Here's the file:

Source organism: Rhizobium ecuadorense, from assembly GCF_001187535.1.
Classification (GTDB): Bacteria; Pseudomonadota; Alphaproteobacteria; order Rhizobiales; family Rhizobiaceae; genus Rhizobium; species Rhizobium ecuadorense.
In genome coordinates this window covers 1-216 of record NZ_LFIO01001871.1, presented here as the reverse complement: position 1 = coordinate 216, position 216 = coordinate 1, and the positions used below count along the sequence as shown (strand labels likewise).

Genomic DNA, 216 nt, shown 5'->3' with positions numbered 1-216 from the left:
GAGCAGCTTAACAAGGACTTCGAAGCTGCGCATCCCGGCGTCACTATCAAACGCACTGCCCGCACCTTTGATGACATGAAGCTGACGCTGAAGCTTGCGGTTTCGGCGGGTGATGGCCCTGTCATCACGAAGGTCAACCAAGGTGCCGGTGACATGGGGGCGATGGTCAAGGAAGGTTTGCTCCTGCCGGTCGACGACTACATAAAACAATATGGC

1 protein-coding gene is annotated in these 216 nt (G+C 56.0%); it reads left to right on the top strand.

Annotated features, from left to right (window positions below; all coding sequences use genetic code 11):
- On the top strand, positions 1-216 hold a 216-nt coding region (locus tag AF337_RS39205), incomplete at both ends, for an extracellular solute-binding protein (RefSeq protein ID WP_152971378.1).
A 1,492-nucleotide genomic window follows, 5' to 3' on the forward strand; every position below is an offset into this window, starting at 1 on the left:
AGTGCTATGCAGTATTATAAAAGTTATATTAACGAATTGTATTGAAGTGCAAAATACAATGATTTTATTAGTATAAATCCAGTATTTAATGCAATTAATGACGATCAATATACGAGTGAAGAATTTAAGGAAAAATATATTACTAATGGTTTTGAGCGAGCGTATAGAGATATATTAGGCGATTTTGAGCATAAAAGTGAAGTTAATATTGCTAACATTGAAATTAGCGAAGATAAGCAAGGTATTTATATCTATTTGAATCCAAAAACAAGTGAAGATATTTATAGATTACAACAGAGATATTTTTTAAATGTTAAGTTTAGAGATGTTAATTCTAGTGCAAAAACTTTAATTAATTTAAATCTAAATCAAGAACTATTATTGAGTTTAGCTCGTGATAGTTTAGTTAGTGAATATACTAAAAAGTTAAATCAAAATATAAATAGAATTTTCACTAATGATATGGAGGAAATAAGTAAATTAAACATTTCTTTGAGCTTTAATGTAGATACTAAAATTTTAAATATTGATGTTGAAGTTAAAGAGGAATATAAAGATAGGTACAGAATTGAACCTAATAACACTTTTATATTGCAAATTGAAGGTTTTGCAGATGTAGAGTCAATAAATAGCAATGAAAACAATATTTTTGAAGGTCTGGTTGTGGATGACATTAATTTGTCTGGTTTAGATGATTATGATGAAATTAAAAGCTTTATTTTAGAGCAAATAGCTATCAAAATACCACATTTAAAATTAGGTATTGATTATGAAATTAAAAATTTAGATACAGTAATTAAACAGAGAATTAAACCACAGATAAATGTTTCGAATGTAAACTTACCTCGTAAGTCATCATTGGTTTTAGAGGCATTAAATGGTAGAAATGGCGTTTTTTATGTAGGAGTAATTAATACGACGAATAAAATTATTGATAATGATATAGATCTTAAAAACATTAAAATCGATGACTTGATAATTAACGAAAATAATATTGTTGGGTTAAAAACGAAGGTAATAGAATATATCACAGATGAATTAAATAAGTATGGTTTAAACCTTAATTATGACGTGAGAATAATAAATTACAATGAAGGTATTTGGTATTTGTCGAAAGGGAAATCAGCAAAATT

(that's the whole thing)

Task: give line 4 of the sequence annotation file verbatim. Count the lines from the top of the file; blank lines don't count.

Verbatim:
Genomic DNA, 216 nt, shown 5'->3' with positions numbered 1-216 from the left: